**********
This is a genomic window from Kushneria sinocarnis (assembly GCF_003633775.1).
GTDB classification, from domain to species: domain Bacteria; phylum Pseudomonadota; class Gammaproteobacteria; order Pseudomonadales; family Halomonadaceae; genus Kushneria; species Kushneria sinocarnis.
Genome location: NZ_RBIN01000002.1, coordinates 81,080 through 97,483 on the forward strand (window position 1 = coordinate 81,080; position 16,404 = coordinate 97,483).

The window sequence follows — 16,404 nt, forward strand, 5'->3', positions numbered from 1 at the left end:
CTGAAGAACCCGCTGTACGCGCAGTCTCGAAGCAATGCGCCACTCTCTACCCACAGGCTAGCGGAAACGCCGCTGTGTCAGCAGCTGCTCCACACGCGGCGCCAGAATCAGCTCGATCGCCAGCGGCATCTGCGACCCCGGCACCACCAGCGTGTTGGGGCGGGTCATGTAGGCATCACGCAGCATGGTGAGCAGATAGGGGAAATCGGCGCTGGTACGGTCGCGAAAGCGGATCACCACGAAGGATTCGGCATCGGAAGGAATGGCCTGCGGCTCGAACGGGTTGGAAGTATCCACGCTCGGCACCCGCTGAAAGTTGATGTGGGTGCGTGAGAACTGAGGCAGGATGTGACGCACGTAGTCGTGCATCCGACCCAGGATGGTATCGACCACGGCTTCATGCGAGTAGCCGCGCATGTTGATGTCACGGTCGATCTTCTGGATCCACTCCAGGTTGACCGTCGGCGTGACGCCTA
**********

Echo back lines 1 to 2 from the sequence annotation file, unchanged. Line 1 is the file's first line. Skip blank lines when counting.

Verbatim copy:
This is a genomic window from Kushneria sinocarnis (assembly GCF_003633775.1).
GTDB classification, from domain to species: domain Bacteria; phylum Pseudomonadota; class Gammaproteobacteria; order Pseudomonadales; family Halomonadaceae; genus Kushneria; species Kushneria sinocarnis.